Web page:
The East Central Vermont Community Fiber Network has announced it will connect an entire town as its second phase. Barnard, Vermont, will be the first town to have universal access to ECFiber's next-generation network.
An update on Phase 1 of this network:
Phase 1, with construction under way (see photo) and scheduled to go live in early August, brings an ultra-high-speed fiber loop from the ECFiber central office near I89 Exit 3, along VT Routes 107 and 12, to the center of Barnard. ECFiber expects to begin connecting businesses and residents who live on this route in early August and will provide detailed subscriber information closer to that date.
ECFiber has 23 member towns, but Barnard could be the most enthusiastic. This is as grassroots as it gets:
At its June meeting, the ECFiber Governing Board authorized an initiative to extend service to the rest of Barnard town. This requires a second round of capital-raising through a similar "friends and families" offering directed specifically to residents, businesses, and others who wish to support the deployment of universal broadband in Barnard.
Loredo Sola, ECF Governing Board Chair commented, "When we first took our plan to Barnard, we were inundated with residents offering to pay the entire cost of extending the Phase 1 trunk to their homes. This enthusiastic response inspired us to authorize a Barnard-only fund drive." ECFiber will be organizing informational meetings for Barnard residents and businesses to explain the details of the plan.
When sufficient funds have been committed to build out the entire town, the Barnard Local Fund will close, and construction of Phase 2 can begin.
Barnard had 94% of the community presubscribe!
The success of ECFiber comes without any support of the state, which has continued to pretend wireless connections and out-of-state corporations will provide the networks necessary for the economic development needed by communities.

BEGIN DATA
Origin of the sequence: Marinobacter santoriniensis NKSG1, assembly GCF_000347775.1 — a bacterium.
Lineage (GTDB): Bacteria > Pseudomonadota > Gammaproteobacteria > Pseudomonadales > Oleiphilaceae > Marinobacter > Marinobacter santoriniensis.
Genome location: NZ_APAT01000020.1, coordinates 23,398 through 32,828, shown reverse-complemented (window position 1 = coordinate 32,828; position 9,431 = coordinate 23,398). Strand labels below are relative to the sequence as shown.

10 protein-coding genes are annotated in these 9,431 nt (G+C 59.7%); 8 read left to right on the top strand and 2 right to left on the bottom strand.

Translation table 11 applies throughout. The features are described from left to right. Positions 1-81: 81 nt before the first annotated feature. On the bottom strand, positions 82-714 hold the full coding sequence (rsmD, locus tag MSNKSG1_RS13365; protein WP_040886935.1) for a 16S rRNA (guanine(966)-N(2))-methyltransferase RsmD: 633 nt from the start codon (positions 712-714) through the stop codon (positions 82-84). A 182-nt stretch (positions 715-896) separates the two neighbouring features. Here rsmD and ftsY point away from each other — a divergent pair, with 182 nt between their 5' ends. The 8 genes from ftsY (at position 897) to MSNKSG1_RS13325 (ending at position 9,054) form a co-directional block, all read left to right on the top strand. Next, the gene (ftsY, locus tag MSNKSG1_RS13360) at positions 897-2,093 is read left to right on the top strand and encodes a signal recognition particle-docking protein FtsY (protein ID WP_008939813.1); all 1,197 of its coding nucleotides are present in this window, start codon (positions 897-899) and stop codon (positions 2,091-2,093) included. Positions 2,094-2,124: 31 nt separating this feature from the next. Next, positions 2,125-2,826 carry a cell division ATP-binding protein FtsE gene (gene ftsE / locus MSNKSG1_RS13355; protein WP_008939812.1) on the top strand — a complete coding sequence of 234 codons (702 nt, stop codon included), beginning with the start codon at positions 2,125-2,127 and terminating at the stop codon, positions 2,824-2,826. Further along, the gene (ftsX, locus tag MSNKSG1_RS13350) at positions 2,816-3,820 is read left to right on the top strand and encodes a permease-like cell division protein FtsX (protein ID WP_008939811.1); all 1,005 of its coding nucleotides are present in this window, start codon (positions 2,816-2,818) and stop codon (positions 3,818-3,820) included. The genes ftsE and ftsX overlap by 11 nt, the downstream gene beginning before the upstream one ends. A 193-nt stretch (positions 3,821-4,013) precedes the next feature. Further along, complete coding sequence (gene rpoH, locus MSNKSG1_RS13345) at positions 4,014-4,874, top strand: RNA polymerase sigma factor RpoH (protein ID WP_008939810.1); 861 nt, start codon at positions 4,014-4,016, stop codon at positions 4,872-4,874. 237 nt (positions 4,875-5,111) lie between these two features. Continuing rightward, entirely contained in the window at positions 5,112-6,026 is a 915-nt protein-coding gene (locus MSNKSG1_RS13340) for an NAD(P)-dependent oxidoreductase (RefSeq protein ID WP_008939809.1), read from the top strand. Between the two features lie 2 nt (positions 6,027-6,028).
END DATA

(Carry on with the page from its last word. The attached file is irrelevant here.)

Valley News took note of the story and expanded on it:
Without other funding streams, it could take seven to 10 years to build out to all 23 towns, Nulty said, but the company is committed to seeing it happen. By building out to Barnard, a town with few other Internet options, and eventually providing “universal coverage” there, ECFiber hopes to demonstrate its business model and attract more investors who could speed up the process.
And some financial details:
In phase one, notes were sold for $4,500 a piece, with varying interest rates depending on the level of investment, Nulty said. For subsequent financing phases, the notes will be valued differently. About 25 percent of the note goes toward the central ECFiber fund to build out future “links” of fiber, he said, and the rest goes toward the network in the specific town being built out -- in this case, Barnard.
And finally, a classic quote from Tim Nulty -- a Vermonter who will always choose to be self-reliant if at all possible:
[I]nterviewed on Tuesday, he said it felt “fantastic” to finally make some tangible progress on the ECFiber dream. He only regretted the time wasted pursuing the federal stimulus money.
“As a native Vermonter, I can't tell you how many nights of sleep I've lost for going to the federal government with a beggar's bowl when we should have done it ourselves,” Nulty said. “So, it feels good, but it’s also coupled with immense regret.”